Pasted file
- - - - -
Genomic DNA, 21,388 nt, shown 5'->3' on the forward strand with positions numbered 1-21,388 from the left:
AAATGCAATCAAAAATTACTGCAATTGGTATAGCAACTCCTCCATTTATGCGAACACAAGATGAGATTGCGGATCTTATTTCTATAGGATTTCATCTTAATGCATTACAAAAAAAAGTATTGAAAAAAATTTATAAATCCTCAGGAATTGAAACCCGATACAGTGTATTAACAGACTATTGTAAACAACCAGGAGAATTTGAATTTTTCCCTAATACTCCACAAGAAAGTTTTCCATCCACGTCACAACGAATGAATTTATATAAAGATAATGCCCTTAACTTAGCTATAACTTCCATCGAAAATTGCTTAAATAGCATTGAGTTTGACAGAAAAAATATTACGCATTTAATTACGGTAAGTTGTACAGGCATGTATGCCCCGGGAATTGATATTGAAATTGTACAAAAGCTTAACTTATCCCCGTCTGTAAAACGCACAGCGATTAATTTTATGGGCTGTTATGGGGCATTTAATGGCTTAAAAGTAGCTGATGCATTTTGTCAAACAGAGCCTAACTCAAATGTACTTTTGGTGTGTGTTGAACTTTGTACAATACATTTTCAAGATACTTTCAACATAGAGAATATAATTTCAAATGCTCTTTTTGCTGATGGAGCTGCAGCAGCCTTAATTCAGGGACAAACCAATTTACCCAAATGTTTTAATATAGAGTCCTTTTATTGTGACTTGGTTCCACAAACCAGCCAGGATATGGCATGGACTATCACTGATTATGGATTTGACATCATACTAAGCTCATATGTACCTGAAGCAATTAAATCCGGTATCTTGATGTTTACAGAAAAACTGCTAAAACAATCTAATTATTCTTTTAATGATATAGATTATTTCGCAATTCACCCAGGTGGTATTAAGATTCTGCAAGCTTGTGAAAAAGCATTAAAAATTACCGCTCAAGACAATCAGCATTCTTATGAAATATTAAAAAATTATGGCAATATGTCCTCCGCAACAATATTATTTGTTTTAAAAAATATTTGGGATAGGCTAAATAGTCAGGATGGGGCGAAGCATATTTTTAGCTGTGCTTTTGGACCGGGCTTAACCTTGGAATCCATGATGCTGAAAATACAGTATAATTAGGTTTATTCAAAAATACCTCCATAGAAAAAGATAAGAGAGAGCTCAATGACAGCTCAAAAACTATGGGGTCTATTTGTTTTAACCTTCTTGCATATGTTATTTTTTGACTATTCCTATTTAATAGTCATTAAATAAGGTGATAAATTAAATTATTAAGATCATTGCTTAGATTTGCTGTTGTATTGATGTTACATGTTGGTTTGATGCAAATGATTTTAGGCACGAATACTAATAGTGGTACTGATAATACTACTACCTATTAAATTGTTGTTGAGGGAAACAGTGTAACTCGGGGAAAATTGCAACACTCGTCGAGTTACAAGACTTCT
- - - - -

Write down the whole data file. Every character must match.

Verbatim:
Genomic DNA, 21,388 nt, shown 5'->3' on the forward strand with positions numbered 1-21,388 from the left:
AAATGCAATCAAAAATTACTGCAATTGGTATAGCAACTCCTCCATTTATGCGAACACAAGATGAGATTGCGGATCTTATTTCTATAGGATTTCATCTTAATGCATTACAAAAAAAAGTATTGAAAAAAATTTATAAATCCTCAGGAATTGAAACCCGATACAGTGTATTAACAGACTATTGTAAACAACCAGGAGAATTTGAATTTTTCCCTAATACTCCACAAGAAAGTTTTCCATCCACGTCACAACGAATGAATTTATATAAAGATAATGCCCTTAACTTAGCTATAACTTCCATCGAAAATTGCTTAAATAGCATTGAGTTTGACAGAAAAAATATTACGCATTTAATTACGGTAAGTTGTACAGGCATGTATGCCCCGGGAATTGATATTGAAATTGTACAAAAGCTTAACTTATCCCCGTCTGTAAAACGCACAGCGATTAATTTTATGGGCTGTTATGGGGCATTTAATGGCTTAAAAGTAGCTGATGCATTTTGTCAAACAGAGCCTAACTCAAATGTACTTTTGGTGTGTGTTGAACTTTGTACAATACATTTTCAAGATACTTTCAACATAGAGAATATAATTTCAAATGCTCTTTTTGCTGATGGAGCTGCAGCAGCCTTAATTCAGGGACAAACCAATTTACCCAAATGTTTTAATATAGAGTCCTTTTATTGTGACTTGGTTCCACAAACCAGCCAGGATATGGCATGGACTATCACTGATTATGGATTTGACATCATACTAAGCTCATATGTACCTGAAGCAATTAAATCCGGTATCTTGATGTTTACAGAAAAACTGCTAAAACAATCTAATTATTCTTTTAATGATATAGATTATTTCGCAATTCACCCAGGTGGTATTAAGATTCTGCAAGCTTGTGAAAAAGCATTAAAAATTACCGCTCAAGACAATCAGCATTCTTATGAAATATTAAAAAATTATGGCAATATGTCCTCCGCAACAATATTATTTGTTTTAAAAAATATTTGGGATAGGCTAAATAGTCAGGATGGGGCGAAGCATATTTTTAGCTGTGCTTTTGGACCGGGCTTAACCTTGGAATCCATGATGCTGAAAATACAGTATAATTAGGTTTATTCAAAAATACCTCCATAGAAAAAGATAAGAGAGAGCTCAATGACAGCTCAAAAACTATGGGGTCTATTTGTTTTAACCTTCTTGCATATGTTATTTTTTGACTATTCCTATTTAATAGTCATTAAATAAGGTGATAAATTAAATTATTAAGATCATTGCTTAGATTTGCTGTTGTATTGATGTTACATGTTGGTTTGATGCAAATGATTTTAGGCACGAATACTAATAGTGGTACTGATAATACTACTACCTATTAAATTGTTGTTGAGGGAAACAGTGTAACTCGGGGAAAATTGCAACACTCGTCGAGTTACAAGACTTCT